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As per DanF's comment and the commentary of the Stone Chumash: Ramban cites Radak that Jacob surely loved Leah, but that his greater love for Rachel made her seem unloved -- or even hated -- by comparison.


Rav Hirsch explains that Not "Ki Leah Senuah", that Leah was hated, but כִּי שְׂנוּאָה לֵאָה that the hated one of the two, i.e. the less beloved, was Leah. ... It is significant that the real pith of the Jewish nation has not the one for its mother whom Jacob - as far as the text itself relates - chose primarily more for the impression her ...


In the Shitta Mekubetzet, רנב"י stands for R. Natan bar Yosef. He was a student of the Ramban, and wrote a commentary to an older work from the Ramban on the laws of vows.


The Tur indicates that a number of these apply to the woman (EH 25): Nidah - The woman would at least share responsibility. Shichrus - This applies if either spouse is intoxicated. Chatzufa - This applies specifically to a woman who verbally propositions her husband in an explicit manner. The Aruch HaShulchan (EH 25:9) mentions that m'riva refers to ...


Bava Basra 123a says that since she hated the ways of Eisav therefore she got pregnant. אלא ראה הקב״ה ששנואין מעשה עשו בפניה ויפתח רחמה


Reishis Chachma, Shaar HaKedusha, Chapter 16, Shaar 4 seems to imply that all matters of thought and their effects in this area apply equally to the woman as to the man.


I would suggest a different understanding of the word 'partnership'. The Chochmas Shlomo writes in his gloss on Shulchan Aruch Choshen Mishpat siman 369 "a king who rules the entire world is not applicable the laws of dinei dimalchusa, for how can he say that he doesn't want to live in his land, all the lands are his! Should he fly in the air?" We find that ...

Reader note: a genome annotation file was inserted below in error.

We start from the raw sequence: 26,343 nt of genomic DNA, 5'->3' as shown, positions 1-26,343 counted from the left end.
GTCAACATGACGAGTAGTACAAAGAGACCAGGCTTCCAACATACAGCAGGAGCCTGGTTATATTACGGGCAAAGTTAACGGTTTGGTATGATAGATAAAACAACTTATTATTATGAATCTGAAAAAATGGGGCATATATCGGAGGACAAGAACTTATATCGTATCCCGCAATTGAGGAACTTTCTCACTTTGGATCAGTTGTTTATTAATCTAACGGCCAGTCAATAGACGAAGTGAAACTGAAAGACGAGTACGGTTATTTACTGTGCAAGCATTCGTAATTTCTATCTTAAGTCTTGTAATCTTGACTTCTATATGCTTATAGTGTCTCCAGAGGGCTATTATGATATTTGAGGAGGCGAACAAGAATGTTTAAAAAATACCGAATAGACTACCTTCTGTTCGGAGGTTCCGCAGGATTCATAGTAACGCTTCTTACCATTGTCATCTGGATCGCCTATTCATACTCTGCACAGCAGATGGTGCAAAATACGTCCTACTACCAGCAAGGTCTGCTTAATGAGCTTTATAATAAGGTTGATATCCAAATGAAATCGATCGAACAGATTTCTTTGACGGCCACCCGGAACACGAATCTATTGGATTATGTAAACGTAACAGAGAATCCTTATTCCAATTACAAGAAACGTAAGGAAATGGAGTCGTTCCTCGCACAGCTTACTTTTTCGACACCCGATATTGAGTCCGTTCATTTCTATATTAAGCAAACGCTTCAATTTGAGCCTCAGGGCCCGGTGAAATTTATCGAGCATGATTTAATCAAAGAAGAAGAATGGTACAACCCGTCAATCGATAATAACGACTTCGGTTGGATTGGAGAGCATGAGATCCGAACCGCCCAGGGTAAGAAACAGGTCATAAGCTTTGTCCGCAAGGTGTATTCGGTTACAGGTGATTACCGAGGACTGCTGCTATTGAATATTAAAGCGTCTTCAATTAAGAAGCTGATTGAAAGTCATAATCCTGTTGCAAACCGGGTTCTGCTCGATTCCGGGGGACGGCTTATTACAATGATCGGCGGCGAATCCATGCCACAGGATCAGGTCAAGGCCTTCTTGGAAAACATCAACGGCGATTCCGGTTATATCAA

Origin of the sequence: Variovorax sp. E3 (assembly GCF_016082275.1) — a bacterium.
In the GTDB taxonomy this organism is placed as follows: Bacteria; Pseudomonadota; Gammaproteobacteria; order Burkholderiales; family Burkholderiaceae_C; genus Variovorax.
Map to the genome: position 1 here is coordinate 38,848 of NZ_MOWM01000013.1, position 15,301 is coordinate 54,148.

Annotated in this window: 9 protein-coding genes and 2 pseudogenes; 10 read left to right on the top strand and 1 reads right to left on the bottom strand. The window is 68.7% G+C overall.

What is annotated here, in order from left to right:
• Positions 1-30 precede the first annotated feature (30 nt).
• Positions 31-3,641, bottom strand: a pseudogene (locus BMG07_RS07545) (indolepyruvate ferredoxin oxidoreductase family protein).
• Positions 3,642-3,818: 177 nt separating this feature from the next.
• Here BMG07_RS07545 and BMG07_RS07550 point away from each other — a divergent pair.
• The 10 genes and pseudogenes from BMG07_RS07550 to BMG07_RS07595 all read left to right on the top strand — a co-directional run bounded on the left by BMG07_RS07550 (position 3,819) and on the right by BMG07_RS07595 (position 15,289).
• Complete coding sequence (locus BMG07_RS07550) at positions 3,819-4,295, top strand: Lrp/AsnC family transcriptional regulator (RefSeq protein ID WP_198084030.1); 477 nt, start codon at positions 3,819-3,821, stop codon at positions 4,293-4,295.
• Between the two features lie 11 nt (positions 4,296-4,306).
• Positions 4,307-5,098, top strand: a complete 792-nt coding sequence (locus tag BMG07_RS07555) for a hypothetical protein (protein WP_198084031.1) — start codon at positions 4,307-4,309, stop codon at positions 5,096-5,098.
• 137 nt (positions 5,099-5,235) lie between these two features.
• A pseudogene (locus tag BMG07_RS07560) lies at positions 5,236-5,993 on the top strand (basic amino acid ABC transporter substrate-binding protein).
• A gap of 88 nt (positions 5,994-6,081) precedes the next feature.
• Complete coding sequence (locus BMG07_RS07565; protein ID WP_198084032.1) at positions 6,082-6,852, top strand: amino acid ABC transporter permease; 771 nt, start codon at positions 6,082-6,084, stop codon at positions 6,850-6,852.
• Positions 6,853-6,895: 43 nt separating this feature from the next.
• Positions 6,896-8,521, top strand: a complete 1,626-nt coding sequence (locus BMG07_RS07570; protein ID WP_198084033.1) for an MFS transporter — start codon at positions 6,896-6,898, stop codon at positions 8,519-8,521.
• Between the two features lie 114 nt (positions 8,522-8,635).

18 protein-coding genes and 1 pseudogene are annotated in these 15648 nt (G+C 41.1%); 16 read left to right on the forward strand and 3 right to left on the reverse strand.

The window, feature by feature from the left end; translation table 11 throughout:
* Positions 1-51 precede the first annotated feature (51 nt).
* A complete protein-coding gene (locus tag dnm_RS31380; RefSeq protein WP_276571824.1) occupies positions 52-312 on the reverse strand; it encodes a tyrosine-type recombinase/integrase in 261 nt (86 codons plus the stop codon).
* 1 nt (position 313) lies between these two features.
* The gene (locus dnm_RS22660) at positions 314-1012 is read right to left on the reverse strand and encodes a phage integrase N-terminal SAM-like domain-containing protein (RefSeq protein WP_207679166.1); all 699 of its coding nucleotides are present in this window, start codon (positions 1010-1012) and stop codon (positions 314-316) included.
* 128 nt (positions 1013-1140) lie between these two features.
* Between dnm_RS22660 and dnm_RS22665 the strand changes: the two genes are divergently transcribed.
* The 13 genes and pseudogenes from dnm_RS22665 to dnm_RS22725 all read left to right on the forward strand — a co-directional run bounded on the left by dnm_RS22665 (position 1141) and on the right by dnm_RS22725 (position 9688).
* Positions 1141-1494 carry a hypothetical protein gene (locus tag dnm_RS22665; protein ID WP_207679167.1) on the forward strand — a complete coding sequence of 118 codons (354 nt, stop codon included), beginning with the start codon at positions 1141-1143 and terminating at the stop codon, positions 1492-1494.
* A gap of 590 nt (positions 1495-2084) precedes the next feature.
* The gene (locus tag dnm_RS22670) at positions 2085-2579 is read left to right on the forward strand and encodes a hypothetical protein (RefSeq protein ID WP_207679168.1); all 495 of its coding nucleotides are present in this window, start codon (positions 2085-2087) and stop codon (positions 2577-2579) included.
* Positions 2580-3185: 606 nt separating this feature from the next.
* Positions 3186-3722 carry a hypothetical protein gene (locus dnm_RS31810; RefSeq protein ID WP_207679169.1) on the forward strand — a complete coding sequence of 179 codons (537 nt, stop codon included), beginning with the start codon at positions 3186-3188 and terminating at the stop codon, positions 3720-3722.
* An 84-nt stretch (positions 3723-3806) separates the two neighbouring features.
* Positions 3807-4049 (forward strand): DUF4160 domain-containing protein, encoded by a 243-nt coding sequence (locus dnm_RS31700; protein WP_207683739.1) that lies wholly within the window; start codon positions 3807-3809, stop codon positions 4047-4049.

It would seem that the description of such a child as “rebellious” and “transgressor” is not in reference to the parents' wrongful conduct at the time of intercourse, but rather to the child's own predisposition to future sin as a result of this. The Zohar (See Zohar II, 204b; III, 80-82, explained in the end of the 2nd chapter of Tanya) writes that during ...


The Leviim are just as much owners of the land as any other tribe. The cities of the Leviim were apportioned to them by lottery in the same way as the rest of the land (see Malbim Yehoshua 21:2) and they were complete owners. However, you may be right in thinking that their ownership might be different in this regard. The Gemara tells us that ארץ ישראל ...


It seems that the dispute between the sages and Rebbi Eliezer is not surrounding whether one can be release from a vow based on nolad, but rather surrounds the specific cases listed in the Mishna, which occur infrequently (see Ran 64b). The sages would allow the release of a vow based on nolad so long as the case was one which occurs frequently, but will ...

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